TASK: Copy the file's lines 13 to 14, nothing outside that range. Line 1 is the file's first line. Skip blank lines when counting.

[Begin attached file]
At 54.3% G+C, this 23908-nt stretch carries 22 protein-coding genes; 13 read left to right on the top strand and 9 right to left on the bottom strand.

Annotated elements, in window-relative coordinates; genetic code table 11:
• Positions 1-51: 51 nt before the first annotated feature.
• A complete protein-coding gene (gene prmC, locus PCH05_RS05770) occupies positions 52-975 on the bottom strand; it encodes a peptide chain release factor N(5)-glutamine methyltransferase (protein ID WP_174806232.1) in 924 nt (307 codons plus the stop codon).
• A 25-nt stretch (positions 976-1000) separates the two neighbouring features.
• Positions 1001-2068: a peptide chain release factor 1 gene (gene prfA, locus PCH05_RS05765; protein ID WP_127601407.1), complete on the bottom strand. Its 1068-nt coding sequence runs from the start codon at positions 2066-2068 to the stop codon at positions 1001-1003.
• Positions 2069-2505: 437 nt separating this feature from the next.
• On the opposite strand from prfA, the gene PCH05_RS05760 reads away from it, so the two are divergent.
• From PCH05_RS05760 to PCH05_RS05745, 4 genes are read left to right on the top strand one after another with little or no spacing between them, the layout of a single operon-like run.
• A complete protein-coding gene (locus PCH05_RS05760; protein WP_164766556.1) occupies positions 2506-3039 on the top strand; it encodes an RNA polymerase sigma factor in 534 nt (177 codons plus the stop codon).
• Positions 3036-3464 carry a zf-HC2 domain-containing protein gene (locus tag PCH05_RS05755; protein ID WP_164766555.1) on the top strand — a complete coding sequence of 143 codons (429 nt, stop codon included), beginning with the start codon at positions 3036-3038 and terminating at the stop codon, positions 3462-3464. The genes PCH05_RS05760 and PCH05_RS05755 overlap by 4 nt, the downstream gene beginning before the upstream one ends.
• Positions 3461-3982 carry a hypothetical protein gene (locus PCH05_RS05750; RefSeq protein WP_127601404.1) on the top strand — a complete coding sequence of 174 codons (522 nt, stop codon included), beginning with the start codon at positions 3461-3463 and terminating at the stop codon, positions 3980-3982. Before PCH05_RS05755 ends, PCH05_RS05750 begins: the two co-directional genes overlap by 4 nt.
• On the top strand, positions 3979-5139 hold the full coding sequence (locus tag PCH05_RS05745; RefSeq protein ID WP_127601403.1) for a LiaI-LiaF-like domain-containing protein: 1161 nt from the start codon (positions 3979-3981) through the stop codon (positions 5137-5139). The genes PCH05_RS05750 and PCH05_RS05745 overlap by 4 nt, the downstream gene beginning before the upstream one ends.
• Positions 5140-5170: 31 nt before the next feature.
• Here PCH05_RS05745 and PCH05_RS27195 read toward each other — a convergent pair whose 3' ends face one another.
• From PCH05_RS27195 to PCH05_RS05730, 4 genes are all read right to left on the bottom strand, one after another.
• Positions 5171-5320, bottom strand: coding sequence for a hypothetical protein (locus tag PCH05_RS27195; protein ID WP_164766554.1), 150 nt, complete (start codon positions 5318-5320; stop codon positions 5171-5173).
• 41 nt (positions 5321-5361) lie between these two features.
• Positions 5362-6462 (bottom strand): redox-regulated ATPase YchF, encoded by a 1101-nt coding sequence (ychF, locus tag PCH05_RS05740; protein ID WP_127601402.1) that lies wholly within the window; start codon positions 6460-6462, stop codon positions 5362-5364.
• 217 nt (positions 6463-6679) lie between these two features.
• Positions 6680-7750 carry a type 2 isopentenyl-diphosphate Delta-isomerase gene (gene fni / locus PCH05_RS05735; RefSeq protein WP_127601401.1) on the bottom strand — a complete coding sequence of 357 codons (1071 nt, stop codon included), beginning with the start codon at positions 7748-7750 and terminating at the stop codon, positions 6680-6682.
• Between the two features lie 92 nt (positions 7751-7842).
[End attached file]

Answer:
• On the top strand, positions 3979-5139 hold the full coding sequence (locus tag PCH05_RS05745; RefSeq protein ID WP_127601403.1) for a LiaI-LiaF-like domain-containing protein: 1161 nt from the start codon (positions 3979-3981) through the stop codon (positions 5137-5139). The genes PCH05_RS05750 and PCH05_RS05745 overlap by 4 nt, the downstream gene beginning before the upstream one ends.
• Positions 5140-5170: 31 nt before the next feature.